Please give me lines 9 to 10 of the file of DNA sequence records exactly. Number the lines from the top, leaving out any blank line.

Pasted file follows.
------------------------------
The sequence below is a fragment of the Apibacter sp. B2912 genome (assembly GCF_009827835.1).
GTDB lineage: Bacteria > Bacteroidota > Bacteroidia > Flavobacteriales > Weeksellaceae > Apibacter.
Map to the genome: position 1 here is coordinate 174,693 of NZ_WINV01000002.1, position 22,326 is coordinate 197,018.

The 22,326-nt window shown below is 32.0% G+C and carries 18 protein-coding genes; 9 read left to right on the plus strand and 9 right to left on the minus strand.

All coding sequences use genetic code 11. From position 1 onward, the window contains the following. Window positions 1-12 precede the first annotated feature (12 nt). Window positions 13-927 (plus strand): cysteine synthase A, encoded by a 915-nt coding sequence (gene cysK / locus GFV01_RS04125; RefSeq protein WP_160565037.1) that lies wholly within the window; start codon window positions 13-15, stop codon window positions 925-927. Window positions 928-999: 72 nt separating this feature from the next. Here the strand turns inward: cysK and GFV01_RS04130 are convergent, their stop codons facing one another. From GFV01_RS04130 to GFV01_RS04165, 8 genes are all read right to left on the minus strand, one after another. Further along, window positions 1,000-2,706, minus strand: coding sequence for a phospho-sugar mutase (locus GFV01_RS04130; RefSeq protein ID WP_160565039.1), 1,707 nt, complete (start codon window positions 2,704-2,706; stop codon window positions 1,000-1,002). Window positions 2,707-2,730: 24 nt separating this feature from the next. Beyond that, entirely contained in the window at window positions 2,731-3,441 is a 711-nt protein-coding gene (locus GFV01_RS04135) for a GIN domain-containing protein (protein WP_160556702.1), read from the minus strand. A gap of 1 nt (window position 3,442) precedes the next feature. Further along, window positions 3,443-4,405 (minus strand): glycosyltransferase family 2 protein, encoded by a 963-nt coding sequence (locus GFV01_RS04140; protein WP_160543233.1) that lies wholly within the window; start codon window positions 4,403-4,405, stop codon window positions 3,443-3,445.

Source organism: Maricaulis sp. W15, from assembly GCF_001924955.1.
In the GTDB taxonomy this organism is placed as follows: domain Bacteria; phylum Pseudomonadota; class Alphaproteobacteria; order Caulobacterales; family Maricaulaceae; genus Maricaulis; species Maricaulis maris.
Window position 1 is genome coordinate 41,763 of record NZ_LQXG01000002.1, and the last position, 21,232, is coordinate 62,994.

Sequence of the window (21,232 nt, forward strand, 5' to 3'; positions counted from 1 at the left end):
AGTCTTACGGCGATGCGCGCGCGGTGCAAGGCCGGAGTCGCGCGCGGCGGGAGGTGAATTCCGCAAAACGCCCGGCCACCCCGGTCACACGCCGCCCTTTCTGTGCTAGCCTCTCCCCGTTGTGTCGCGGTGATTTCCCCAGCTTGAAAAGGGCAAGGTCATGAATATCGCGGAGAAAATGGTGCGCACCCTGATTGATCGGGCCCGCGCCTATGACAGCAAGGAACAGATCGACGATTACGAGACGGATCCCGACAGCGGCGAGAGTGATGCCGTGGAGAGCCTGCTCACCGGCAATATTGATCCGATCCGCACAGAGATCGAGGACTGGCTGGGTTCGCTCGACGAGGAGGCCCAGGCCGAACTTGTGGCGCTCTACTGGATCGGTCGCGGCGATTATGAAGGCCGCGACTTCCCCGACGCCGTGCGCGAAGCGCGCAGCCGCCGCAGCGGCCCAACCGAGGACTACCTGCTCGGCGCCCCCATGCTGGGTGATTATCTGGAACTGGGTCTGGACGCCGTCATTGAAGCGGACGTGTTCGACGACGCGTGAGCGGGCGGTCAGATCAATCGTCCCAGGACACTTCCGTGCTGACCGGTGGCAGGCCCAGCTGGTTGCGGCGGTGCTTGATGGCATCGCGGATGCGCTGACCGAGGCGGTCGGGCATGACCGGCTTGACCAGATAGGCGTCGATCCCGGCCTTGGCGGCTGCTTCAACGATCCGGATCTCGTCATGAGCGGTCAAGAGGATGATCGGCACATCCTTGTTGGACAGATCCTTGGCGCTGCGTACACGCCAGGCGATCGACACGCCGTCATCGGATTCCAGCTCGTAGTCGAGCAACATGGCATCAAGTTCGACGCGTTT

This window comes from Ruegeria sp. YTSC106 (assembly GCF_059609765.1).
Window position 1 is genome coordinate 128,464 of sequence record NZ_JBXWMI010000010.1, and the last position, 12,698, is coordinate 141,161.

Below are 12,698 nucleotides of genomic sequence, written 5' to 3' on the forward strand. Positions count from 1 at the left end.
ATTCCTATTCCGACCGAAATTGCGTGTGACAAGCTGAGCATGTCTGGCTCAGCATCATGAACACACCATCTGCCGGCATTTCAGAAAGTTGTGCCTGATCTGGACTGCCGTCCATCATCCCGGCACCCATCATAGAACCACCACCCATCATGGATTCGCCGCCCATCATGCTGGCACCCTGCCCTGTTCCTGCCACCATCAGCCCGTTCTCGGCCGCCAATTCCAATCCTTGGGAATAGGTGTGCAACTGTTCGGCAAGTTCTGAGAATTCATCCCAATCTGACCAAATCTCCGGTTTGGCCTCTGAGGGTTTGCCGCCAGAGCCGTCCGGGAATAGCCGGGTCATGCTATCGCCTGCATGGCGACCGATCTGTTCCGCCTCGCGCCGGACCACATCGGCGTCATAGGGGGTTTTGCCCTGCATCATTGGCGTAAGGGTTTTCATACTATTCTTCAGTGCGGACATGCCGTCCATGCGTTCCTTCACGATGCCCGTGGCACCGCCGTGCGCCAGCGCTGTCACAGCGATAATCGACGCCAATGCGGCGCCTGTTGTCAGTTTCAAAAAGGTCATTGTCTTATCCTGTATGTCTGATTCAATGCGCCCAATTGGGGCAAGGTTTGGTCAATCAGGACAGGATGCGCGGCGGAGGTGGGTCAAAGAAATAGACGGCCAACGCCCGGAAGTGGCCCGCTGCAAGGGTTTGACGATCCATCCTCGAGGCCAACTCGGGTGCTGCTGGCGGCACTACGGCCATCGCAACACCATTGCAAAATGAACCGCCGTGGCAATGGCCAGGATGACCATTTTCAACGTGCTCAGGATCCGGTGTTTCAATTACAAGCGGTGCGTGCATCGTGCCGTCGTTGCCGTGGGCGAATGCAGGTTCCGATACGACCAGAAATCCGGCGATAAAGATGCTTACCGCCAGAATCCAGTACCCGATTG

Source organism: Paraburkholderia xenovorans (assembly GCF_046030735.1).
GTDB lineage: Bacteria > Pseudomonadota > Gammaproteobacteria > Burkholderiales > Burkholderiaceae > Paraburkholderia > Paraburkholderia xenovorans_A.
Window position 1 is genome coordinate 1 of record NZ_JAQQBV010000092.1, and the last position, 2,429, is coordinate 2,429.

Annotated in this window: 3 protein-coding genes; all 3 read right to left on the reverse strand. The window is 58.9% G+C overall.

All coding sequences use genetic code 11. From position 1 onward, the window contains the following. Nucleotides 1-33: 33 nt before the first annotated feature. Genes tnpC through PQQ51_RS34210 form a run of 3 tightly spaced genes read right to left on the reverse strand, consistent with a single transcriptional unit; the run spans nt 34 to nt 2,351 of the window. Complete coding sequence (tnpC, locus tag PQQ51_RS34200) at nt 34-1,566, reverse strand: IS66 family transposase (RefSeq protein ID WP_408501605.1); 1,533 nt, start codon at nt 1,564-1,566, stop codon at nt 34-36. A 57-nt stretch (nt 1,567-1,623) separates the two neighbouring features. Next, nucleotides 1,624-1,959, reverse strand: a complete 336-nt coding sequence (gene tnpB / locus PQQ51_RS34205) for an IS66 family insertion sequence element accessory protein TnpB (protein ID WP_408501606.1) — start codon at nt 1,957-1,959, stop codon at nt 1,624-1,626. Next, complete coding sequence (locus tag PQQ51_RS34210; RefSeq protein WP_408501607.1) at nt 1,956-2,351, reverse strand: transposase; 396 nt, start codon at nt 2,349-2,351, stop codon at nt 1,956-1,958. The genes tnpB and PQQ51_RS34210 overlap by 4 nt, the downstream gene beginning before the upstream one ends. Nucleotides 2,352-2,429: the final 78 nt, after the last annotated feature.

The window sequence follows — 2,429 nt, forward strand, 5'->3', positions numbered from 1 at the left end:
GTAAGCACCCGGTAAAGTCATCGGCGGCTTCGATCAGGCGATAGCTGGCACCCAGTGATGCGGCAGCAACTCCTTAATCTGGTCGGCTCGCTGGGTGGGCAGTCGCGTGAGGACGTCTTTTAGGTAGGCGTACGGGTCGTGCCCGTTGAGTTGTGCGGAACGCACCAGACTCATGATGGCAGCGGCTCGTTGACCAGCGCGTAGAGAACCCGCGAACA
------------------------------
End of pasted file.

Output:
Sequence of the window (21,232 nt, forward strand, 5' to 3'; positions counted from 1 at the left end):
AGTCTTACGGCGATGCGCGCGCGGTGCAAGGCCGGAGTCGCGCGCGGCGGGAGGTGAATTCCGCAAAACGCCCGGCCACCCCGGTCACACGCCGCCCTTTCTGTGCTAGCCTCTCCCCGTTGTGTCGCGGTGATTTCCCCAGCTTGAAAAGGGCAAGGTCATGAATATCGCGGAGAAAATGGTGCGCACCCTGATTGATCGGGCCCGCGCCTATGACAGCAAGGAACAGATCGACGATTACGAGACGGATCCCGACAGCGGCGAGAGTGATGCCGTGGAGAGCCTGCTCACCGGCAATATTGATCCGATCCGCACAGAGATCGAGGACTGGCTGGGTTCGCTCGACGAGGAGGCCCAGGCCGAACTTGTGGCGCTCTACTGGATCGGTCGCGGCGATTATGAAGGCCGCGACTTCCCCGACGCCGTGCGCGAAGCGCGCAGCCGCCGCAGCGGCCCAACCGAGGACTACCTGCTCGGCGCCCCCATGCTGGGTGATTATCTGGAACTGGGTCTGGACGCCGTCATTGAAGCGGACGTGTTCGACGACGCGTGAGCGGGCGGTCAGATCAATCGTCCCAGGACACTTCCGTGCTGACCGGTGGCAGGCCCAGCTGGTTGCGGCGGTGCTTGATGGCATCGCGGATGCGCTGACCGAGGCGGTCGGGCATGACCGGCTTGACCAGATAGGCGTCGATCCCGGCCTTGGCGGCTGCTTCAACGATCCGGATCTCGTCATGAGCGGTCAAGAGGATGATCGGCACATCCTTGTTGGACAGATCCTTGGCGCTGCGTACACGCCAGGCGATCGACACGCCGTCATCGGATTCCAGCTCGTAGTCGAGCAACATGGCATCAAGTTCGACGCGTTT